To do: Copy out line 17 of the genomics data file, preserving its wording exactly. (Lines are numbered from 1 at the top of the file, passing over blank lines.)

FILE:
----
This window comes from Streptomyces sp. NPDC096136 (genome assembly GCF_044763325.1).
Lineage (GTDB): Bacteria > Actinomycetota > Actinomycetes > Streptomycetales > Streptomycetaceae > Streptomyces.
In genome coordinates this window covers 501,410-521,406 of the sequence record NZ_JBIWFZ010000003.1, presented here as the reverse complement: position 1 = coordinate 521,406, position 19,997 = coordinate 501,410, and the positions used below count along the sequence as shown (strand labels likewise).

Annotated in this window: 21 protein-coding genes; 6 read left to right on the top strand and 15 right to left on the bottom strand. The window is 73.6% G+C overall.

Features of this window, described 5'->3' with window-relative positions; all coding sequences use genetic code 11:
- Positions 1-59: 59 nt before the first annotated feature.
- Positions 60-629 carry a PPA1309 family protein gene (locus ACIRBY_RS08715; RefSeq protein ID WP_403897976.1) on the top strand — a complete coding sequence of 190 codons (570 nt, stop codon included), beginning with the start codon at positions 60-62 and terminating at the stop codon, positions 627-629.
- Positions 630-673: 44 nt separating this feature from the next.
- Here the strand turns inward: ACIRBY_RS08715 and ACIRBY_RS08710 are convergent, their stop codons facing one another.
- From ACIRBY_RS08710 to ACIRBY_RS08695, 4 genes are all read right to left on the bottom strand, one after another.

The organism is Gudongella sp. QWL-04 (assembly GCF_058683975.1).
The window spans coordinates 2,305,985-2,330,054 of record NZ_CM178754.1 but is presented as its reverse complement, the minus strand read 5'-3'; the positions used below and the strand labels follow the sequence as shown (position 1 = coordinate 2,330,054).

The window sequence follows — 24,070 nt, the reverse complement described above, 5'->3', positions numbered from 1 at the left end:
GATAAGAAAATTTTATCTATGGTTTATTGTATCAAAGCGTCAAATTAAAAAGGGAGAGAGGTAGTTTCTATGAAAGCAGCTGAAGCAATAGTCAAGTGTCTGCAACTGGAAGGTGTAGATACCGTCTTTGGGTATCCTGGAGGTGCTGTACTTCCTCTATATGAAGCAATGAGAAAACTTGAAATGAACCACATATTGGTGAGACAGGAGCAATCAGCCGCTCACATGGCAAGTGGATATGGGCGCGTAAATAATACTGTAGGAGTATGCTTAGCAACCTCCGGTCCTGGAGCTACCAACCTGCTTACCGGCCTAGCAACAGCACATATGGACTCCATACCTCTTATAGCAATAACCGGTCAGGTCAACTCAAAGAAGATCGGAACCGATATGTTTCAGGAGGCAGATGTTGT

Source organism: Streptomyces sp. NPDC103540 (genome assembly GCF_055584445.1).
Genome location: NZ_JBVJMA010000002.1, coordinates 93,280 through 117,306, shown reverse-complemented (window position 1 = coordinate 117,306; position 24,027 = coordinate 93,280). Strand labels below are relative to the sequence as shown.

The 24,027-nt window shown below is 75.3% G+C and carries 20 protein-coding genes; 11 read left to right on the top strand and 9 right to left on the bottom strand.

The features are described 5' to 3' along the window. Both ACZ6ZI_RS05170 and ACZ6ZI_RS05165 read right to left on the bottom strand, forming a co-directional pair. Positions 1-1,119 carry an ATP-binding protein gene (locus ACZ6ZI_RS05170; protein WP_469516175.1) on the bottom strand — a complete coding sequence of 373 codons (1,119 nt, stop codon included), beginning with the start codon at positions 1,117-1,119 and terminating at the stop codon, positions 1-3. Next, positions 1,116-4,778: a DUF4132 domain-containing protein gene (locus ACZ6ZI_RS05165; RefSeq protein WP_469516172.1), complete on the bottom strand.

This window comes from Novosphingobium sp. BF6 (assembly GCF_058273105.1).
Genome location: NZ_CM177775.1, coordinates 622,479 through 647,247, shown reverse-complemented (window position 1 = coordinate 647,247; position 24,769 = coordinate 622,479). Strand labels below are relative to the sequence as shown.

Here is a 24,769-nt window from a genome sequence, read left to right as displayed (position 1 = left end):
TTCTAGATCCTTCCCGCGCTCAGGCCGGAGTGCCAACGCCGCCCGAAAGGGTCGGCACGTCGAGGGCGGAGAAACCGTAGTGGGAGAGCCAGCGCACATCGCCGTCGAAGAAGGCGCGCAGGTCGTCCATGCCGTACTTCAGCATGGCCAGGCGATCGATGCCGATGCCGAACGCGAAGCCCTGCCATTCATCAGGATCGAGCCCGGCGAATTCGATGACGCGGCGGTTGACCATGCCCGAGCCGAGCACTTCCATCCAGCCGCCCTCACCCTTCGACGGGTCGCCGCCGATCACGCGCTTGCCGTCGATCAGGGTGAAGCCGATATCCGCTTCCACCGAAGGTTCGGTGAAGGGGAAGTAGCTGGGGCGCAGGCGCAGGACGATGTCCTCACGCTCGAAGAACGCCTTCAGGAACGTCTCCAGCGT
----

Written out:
The 24,027-nt window shown below is 75.3% G+C and carries 20 protein-coding genes; 11 read left to right on the top strand and 9 right to left on the bottom strand.